Zoë Chao Dishes on Working With Julia Louis-Dreyfus & Will Ferrell in ‘Downhill’ | NowThis

Zoë Chao Dishes on Working With Julia Louis-Dreyfus & Will Ferrell in ‘Downhill’ | NowThis


(upbeat music) – Zoe Chao, I have a question. Tell me a little bit about, “Downhill,” and why you wanted to join this movie. – “Force Majeure,” is
one of my favorite movies of all time. Of all time? Of all the time. And then you find out that Julia Louis-Dreyfus and
Will Ferrell are doing it and you’re like, can I pay, (laughs) – Who were you most nervous/excited to share the screen with? – Zach Woods. No, no Julia. – Yes.
– I mean, she’s a queen She’s the queen. So it’s, they put us right at ease and it was such a joyous process. – When you are feeling those nerves, like they’re obviously gonna be natural, like you’re going in, you’re
doing a scene with the queen, Julia Louis-Dreyfus, how do you kind of psych
yourself up for that, sort of like, moment? (laughs) I try to be like, look at her nose. Try to be, you know, a normal person, even though what you’re
saying is like, in your head, is, “I love you, I love you, I love you.” Don’t say that out loud.
(laughs) It’s black and white. – Well – No, it’s black and white. – How old are you? – 30. – Oh. – You really have exploded
into this Hollywood bubble that is so hard to get into, so is it everything you
thought it was gonna be or what has been the most surprising part of this journey toward fame? You’re,
– I told you. – You are! You just mimic!
I told you. (laughs) – I love watching people
live their dreams, it’s a beautiful thing but
also ’cause you’re crying, now I’m crying. – No I know, but this is
so funny, I’m (mumbles.) to be in the company of these people that I’ve gotten to work with. (laughs) – We’re both crying! – And also like, these people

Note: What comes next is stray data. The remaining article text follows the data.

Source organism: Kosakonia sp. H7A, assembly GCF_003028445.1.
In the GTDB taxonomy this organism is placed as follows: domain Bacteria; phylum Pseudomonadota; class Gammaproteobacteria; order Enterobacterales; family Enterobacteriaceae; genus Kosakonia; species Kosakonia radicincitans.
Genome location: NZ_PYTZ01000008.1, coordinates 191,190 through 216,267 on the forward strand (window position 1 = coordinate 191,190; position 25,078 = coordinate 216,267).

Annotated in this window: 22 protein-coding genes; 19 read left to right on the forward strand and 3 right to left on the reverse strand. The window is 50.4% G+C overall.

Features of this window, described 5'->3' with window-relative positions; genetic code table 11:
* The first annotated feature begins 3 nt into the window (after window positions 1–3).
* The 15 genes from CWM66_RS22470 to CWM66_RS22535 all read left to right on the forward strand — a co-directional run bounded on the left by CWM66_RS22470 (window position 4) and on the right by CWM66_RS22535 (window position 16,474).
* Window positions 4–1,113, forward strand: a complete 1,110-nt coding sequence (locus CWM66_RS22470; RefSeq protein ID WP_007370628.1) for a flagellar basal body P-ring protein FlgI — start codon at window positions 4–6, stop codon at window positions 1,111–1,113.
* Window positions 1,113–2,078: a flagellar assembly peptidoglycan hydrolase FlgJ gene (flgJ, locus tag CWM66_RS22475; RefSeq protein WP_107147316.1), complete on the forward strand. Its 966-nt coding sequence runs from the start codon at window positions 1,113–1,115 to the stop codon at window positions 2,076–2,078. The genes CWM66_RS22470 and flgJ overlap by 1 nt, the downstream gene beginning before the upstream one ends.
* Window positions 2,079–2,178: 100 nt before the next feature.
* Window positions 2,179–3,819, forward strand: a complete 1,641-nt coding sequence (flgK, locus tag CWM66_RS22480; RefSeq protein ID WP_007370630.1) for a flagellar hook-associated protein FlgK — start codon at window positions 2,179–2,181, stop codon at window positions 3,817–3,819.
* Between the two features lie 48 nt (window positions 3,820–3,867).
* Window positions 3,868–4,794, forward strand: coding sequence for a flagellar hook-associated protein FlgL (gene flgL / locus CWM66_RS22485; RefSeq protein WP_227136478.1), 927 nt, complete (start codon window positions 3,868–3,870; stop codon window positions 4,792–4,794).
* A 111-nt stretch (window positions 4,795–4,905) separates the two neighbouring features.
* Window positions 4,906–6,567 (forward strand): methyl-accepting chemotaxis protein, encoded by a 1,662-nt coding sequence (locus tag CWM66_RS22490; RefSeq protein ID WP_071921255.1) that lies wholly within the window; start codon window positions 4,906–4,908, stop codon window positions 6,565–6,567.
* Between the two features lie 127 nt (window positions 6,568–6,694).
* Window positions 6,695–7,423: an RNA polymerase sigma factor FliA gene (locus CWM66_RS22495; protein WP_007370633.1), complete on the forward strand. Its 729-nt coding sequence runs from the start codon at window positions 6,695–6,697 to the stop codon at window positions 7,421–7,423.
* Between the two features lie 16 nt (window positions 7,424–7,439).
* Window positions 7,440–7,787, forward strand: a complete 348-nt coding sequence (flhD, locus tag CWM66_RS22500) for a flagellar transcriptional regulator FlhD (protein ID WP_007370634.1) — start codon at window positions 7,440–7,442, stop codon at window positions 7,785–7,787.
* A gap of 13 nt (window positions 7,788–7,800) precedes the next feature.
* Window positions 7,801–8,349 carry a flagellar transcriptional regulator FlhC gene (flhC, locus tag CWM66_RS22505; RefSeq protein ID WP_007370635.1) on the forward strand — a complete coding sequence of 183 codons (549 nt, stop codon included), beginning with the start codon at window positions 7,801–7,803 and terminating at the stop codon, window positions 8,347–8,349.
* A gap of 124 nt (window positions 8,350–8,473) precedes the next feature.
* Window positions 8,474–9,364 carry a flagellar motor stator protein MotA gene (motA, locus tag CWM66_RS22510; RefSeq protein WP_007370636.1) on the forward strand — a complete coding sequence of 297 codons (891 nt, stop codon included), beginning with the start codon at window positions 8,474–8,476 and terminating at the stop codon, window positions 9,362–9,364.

who I get to work with too! Who are like, I just, and also to get better, at also. (laughs) And also just get better at interviews because these are hard! – Is this the most nerve-wracking part of the whole process of
filmmaking, doing this stuff? – Yes!
– Is it? – Yeah! – Oh wow. – Yeah, it’s challenging, ’cause it’s not what I studied. It’s not why I do acting but at the same time, it’s part of the job so you feel like you
have to be good at it. – No, it’s very hard, I mean, I’m asking questions
like, define yourself, like where are you going? Like its, someone put this on me, I would like, I would
fu*king run. I could never. (upbeat music) – And when did you get that
calling, to be a story teller? I know you studied art history and you produce as well and you write. But when did you know that like, damn, this is what I wanna
make as my profession. – I was in college and I
was an art history major and I had to give this
20 minute presentation on Mughal art and architecture and I was so grossly
under prepared for that presentation because I had been spending all my time writing and designing this solo show. I remember standing with my paper, looking out at my peers who were, I was about to disappoint
my teacher and my peers, by giving them absolutely no information about Mughal art and architecture and I was like, “Oh maybe, I
care about this other thing a lot more, so I think I’m
gonna maybe study that after.” So then I went to grad school. – But how did you get that, that push and that courage to like, really pivot? ‘Cause I think it’s a hard choice to make. – Well, I went back to my parents and I was like really screwed up with this Mughal art and
architecture presentation and I, it’s ’cause I’ve been spending all my time doing this other thing
and my parents were like, “Well, why don’t you do the other thing?” And so, I was like, ‘Do
you think I should do, think I should study acting?” They’re like, “We’ve just been waiting
for you to figure that out.” – What kind of stories do you wanna tell? – Ooh! (laughs) – Yes! – I’m interested in marginalized stories. – When was the first time you felt seen or represented on screen? – Oh, I thought you said sane. – No! Well that too, I mean we all need a little more sanity. – Yeah, to be seen and feel sane. (laughs) Is really all I want. (laughs) Feel neither most of the time. Well, you know honestly, Tia Carrere in, “Wayne’s World.” It was the first Asian
woman that I saw in a movie and I, I just remember pressing pause and just being like, So, it’s exciting to, yeah
– Beautiful moment. – It’s exciting to see more people that look like me out there.

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